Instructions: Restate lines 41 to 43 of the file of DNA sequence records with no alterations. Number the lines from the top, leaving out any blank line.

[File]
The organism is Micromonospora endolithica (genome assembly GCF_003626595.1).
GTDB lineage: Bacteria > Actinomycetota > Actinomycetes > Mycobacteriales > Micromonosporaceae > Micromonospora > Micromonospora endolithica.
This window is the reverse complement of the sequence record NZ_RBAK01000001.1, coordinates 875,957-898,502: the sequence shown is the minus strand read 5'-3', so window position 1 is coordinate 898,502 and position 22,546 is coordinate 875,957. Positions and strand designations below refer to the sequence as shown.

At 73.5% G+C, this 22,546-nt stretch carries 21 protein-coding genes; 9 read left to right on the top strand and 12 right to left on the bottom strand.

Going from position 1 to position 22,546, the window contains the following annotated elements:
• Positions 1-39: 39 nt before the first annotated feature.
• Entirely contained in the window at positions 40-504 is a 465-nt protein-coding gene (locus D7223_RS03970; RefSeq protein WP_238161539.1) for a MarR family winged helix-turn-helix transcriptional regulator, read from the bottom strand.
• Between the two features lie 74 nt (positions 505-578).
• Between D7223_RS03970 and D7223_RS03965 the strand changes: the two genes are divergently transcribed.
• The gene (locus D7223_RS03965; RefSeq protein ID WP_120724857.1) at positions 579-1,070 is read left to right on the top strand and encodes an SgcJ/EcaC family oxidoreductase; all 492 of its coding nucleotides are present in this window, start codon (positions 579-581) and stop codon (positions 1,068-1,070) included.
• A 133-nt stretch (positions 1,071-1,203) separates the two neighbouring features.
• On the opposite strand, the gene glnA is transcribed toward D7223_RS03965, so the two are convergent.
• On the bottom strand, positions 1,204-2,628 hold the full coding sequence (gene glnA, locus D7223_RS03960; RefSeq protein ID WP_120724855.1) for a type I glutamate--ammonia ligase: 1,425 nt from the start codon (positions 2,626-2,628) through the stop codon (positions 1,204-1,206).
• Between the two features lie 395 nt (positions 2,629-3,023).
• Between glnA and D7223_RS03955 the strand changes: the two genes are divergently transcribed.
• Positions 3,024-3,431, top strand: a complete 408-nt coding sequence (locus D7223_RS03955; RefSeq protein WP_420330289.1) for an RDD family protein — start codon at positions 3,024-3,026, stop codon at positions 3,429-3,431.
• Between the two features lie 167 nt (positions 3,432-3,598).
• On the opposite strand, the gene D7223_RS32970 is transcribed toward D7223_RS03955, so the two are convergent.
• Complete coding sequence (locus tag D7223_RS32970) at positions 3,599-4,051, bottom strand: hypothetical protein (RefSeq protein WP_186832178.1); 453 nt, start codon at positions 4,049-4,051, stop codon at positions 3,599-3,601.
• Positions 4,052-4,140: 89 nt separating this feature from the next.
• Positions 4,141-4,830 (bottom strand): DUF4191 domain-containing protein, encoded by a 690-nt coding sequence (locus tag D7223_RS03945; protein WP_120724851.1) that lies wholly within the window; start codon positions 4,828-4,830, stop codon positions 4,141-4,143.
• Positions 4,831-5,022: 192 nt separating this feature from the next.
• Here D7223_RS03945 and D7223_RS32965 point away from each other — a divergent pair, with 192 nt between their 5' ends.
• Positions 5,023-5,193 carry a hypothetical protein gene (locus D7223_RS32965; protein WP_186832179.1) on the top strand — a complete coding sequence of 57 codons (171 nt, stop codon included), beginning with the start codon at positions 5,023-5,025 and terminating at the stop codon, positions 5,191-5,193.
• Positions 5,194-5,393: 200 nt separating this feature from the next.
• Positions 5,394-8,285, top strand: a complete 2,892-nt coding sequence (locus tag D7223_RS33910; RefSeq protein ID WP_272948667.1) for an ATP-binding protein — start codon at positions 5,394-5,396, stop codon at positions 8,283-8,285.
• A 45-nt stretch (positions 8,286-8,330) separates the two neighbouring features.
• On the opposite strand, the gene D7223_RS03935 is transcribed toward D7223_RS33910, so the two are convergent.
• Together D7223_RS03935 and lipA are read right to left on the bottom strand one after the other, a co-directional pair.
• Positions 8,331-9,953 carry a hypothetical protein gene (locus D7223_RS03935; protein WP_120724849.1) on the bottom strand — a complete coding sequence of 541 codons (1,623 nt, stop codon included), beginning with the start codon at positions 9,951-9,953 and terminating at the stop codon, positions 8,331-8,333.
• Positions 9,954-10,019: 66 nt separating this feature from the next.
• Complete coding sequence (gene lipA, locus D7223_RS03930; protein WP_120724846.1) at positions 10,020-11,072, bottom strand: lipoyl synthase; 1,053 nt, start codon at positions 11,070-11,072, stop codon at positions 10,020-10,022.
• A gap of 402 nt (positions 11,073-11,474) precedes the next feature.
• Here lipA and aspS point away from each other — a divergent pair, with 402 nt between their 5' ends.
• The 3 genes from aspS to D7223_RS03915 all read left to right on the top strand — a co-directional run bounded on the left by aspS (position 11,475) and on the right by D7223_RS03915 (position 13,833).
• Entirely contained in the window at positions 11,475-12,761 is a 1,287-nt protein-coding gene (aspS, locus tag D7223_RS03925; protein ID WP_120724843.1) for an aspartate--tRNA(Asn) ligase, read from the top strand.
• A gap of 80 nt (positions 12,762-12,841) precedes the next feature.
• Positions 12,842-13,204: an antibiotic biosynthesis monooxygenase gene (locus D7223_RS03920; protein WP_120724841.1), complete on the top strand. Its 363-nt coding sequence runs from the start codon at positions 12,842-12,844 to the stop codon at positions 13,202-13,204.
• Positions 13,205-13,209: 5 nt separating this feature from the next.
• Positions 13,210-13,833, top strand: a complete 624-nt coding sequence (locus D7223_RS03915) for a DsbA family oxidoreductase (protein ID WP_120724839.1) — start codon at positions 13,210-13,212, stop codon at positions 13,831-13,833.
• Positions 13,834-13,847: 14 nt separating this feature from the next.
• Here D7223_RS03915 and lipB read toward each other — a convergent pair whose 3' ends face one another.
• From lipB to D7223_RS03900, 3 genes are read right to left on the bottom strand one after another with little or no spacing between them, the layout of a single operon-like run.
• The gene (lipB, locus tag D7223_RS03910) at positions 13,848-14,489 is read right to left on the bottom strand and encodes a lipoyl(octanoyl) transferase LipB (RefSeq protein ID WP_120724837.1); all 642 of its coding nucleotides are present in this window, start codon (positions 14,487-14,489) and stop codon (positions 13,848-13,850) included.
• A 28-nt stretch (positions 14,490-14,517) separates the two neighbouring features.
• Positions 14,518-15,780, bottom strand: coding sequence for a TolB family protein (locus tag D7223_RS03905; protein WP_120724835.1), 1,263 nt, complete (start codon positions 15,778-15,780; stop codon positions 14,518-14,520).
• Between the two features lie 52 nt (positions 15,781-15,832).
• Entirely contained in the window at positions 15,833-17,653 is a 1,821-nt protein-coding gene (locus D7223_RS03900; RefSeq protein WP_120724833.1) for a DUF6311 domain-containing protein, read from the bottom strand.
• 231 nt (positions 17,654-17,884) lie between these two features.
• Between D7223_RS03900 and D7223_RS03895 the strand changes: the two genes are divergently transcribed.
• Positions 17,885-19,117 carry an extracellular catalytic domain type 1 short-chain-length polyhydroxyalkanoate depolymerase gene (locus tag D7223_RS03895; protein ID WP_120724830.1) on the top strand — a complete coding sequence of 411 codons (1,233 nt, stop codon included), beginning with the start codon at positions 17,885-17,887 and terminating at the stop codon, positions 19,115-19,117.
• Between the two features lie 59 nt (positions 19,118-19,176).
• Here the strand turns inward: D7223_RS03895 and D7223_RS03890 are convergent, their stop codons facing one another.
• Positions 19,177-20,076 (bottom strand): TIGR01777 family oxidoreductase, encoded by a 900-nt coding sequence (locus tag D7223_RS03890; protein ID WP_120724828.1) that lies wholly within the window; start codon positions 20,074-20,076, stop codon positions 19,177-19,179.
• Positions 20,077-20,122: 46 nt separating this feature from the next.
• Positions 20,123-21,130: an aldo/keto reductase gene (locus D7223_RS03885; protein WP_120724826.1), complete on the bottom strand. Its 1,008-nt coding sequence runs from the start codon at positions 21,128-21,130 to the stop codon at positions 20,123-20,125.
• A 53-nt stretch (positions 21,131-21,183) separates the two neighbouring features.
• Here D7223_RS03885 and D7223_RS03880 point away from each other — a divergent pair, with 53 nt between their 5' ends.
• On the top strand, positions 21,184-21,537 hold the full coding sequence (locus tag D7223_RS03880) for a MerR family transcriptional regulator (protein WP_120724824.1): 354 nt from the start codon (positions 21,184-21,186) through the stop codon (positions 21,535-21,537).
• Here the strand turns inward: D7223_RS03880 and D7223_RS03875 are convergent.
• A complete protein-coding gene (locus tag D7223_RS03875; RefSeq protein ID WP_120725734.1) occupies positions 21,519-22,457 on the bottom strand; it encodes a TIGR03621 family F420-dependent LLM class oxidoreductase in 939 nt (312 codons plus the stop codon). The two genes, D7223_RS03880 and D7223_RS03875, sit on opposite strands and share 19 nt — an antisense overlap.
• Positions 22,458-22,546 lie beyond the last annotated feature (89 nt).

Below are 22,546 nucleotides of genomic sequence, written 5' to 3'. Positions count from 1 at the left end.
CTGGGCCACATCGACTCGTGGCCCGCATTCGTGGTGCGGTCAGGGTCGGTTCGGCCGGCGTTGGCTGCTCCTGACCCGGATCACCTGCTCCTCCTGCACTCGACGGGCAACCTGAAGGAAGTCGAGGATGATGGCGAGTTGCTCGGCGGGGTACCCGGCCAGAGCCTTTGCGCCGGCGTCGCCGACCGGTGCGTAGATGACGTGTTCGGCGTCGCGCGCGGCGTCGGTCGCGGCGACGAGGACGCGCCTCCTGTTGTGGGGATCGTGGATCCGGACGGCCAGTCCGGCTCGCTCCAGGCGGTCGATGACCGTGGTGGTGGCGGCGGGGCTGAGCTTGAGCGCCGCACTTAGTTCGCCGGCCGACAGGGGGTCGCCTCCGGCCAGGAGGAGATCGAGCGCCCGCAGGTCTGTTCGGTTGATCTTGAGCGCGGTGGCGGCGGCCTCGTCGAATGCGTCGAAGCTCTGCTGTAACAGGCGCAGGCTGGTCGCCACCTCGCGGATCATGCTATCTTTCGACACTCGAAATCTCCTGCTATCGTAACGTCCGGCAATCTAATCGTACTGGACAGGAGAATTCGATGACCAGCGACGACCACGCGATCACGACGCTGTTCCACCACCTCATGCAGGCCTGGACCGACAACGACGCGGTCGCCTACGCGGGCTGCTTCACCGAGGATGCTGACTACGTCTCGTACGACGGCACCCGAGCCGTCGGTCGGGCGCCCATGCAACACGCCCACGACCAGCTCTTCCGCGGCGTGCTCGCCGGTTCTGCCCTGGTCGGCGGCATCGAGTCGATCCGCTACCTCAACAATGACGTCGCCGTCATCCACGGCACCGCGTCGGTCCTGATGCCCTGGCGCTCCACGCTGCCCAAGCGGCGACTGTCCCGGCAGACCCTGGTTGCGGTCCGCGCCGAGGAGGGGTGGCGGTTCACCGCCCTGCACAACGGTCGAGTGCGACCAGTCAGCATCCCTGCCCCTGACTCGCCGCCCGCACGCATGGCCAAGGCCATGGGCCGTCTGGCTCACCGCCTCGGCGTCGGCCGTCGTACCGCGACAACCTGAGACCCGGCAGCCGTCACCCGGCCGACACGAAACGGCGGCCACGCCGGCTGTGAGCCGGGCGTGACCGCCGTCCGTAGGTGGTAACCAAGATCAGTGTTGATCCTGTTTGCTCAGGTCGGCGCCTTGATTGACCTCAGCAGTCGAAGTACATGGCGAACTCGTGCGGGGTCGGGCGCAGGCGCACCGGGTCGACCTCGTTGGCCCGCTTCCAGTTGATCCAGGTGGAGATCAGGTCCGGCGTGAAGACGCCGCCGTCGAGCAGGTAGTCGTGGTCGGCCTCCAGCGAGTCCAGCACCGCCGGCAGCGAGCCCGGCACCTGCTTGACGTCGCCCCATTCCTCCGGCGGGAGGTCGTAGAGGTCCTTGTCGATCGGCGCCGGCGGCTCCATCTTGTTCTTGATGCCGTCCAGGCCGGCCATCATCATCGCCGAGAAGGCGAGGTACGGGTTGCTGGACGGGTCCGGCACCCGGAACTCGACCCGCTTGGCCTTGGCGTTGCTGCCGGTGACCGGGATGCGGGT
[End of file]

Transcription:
• Positions 13,834-13,847: 14 nt separating this feature from the next.
• Here D7223_RS03915 and lipB read toward each other — a convergent pair whose 3' ends face one another.
• From lipB to D7223_RS03900, 3 genes are read right to left on the bottom strand one after another with little or no spacing between them, the layout of a single operon-like run.